I have never seen Harvard in real life because I have never been to Boston.   I have only seen Harvard  in that movie that my mom likes where the college students fall in love. But I know that I must attend Harvard for college. It is the best. Even though I am only in sixth grade now, I must prepare myself to get into Harvard now, no matter if I have no fun until then. Because once you get into Harvard, you have everything. The rest of your life is pure happiness. You sit on the lawn and read books with smart guys in glasses and play Frisbee with pretty girls with long hair.  If you go to Harvard, your parents are so proud that they tell all their friends, “My son is in Harvard.”  Over and over again.   And when I come back from Harvard to Queens and go back to my sixth grade class, Sharon will want to be my partner in the dance festival. “Oh, Neil, you are back from Harvard!” she will say. “I would love it if you will be my partner for the dance festival this year. I wish I knew you were going to Harvard in sixth grade, I would have become your partner and we would be married by now. But now we can get married because you went to Harvard.”

My Favorite Profession: Lawyer or Author

I would like to be a lawyer and fight for civil rights and against those who try to ban books and say there is no evolution. I’m always in social studies coming up with a question where the teacher goes, “Good question, Neil.” I can do that in court. I will be logical as a lawyer, like Hercule Poirot as a detective. I will say, “You say blacks and whites should not go to the same schools, but WHY do you believe that? Do you have any proof why it is bad? Aren’t all children just children?  Do you know the words of Martin Luther King?  Don’t we all bleed and laugh and cry and learn? Why shouldn’t we go to the same schools?” And everyone will stand and cheer.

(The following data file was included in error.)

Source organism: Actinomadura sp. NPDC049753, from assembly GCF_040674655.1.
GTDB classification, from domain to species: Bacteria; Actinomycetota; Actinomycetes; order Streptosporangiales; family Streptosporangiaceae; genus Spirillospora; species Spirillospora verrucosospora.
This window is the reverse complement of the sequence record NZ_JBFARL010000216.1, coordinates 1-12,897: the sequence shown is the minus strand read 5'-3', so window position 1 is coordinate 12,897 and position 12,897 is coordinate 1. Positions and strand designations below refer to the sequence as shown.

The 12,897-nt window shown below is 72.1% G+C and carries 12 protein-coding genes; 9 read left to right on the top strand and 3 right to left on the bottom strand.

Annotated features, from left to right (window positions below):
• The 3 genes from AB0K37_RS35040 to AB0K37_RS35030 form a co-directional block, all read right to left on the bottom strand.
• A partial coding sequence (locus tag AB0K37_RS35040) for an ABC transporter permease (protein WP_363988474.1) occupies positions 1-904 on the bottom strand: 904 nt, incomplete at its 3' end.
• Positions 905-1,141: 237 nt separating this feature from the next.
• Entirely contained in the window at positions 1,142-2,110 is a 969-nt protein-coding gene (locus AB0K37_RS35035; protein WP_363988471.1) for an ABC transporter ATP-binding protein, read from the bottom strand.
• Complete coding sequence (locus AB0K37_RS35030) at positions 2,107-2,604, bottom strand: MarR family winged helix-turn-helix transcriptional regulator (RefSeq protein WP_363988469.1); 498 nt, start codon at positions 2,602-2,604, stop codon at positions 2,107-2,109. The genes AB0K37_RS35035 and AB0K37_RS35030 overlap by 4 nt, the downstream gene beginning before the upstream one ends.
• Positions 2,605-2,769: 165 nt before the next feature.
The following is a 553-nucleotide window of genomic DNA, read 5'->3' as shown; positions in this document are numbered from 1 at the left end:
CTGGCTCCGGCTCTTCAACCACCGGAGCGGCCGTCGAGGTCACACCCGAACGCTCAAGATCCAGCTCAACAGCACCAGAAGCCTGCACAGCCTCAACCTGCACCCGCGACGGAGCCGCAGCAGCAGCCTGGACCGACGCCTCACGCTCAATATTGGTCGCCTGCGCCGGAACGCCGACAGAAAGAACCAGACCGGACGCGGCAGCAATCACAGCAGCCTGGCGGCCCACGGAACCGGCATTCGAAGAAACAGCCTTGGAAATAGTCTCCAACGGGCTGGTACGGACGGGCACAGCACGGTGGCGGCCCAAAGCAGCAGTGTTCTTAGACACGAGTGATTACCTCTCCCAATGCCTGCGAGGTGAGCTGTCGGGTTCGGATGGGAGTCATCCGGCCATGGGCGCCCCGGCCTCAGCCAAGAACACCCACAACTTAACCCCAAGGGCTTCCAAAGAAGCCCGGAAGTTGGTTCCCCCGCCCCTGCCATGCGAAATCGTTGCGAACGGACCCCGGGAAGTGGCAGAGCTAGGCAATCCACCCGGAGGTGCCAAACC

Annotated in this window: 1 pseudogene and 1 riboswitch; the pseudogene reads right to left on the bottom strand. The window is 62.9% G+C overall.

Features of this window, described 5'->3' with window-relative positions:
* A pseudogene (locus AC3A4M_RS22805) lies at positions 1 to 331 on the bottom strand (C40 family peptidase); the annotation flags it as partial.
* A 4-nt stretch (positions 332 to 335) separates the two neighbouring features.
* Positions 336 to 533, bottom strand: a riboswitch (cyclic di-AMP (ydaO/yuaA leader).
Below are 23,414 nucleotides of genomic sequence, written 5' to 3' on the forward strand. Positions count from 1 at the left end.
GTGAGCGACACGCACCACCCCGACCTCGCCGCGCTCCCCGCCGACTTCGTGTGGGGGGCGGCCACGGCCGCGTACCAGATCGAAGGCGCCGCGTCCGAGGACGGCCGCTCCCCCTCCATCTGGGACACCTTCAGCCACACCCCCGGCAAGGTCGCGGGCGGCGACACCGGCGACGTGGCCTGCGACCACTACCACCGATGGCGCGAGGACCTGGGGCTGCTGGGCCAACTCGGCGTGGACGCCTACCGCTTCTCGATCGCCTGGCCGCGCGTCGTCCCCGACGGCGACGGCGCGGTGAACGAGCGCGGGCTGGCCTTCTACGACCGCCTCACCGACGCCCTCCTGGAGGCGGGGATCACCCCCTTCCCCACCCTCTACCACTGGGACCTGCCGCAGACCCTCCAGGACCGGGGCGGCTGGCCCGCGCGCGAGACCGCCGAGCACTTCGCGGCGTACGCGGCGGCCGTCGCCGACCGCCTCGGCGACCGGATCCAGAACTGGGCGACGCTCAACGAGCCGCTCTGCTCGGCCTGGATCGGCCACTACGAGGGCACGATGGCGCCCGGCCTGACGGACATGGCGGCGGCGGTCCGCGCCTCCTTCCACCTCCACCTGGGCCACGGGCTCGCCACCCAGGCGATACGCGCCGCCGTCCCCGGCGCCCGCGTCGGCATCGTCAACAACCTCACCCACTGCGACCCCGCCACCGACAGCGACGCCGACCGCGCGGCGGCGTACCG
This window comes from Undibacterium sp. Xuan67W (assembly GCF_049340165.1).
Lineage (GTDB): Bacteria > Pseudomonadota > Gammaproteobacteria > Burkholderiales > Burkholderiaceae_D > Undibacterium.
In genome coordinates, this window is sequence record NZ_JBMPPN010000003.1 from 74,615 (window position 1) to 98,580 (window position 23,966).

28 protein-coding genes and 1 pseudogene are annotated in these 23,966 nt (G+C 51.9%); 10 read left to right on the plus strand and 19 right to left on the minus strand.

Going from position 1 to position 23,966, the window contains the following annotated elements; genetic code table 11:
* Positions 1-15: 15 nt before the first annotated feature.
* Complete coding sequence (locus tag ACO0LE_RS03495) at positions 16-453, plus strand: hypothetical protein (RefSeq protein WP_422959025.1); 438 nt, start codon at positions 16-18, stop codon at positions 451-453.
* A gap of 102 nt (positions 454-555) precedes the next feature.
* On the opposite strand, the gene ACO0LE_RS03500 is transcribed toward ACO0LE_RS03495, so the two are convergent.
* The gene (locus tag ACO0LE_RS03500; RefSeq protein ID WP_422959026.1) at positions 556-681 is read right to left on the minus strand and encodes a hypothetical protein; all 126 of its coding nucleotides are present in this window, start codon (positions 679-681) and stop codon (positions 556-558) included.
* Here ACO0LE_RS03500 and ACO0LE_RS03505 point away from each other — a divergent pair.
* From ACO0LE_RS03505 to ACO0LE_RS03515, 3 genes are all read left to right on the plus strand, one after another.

Maybe I’d rather be an author instead of a lawyer.  My uncle is a lawyer and is divorced, and my dad says he drinks too much. I’m not sure I would want to go to court everyday or wear a suit.  I don’t want to get divorced or drink too much.   An author may be better because he sits at home all day and writes stories, like Agatha Christie, and everyone just loves you all the time. And as an author, you can make A LOT OF MONEY!! Girls will want to be with me because I will have so much money.

My favorite motto: Do Onto Others as You Want Others To Do To You

This is my favorite saying. A famous rabbi once said that the entire Torah can be summarized by this saying. You don’t like being beaten up or mugged, so you shouldn’t do it to someone else. If someone is sick, bring them the homework. That is exactly what you want, right? If everyone follows this plan, then everyone is nice and happy. Of course, just to be logical, I might not want to beat you up because I follow my motto, but you might still beat me up, because you don’t follow the motto. Then, I’m not sure what to do. That screws up everything. But I think eventually, as society advances, we all will be good to each other. It is the way of history, like landing on the moon — progress!

Orange is the New Autumn

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Boyhood

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The Oculus at the World Trade Center

The World Trade Center Transportation Hub’s concourse will ultimately connect visitors to 11 different subway lines; the PATH rail system; the Battery Park City Ferry Terminal; the National September 11 Memorial & Museum; World Trade Center Towers 1, 2, 3, and 4; and Brookfield Place (formerly known as the World Financial Center), which houses the Winter Garden. It represents the most integrated network of underground pedestrian connections in New York City.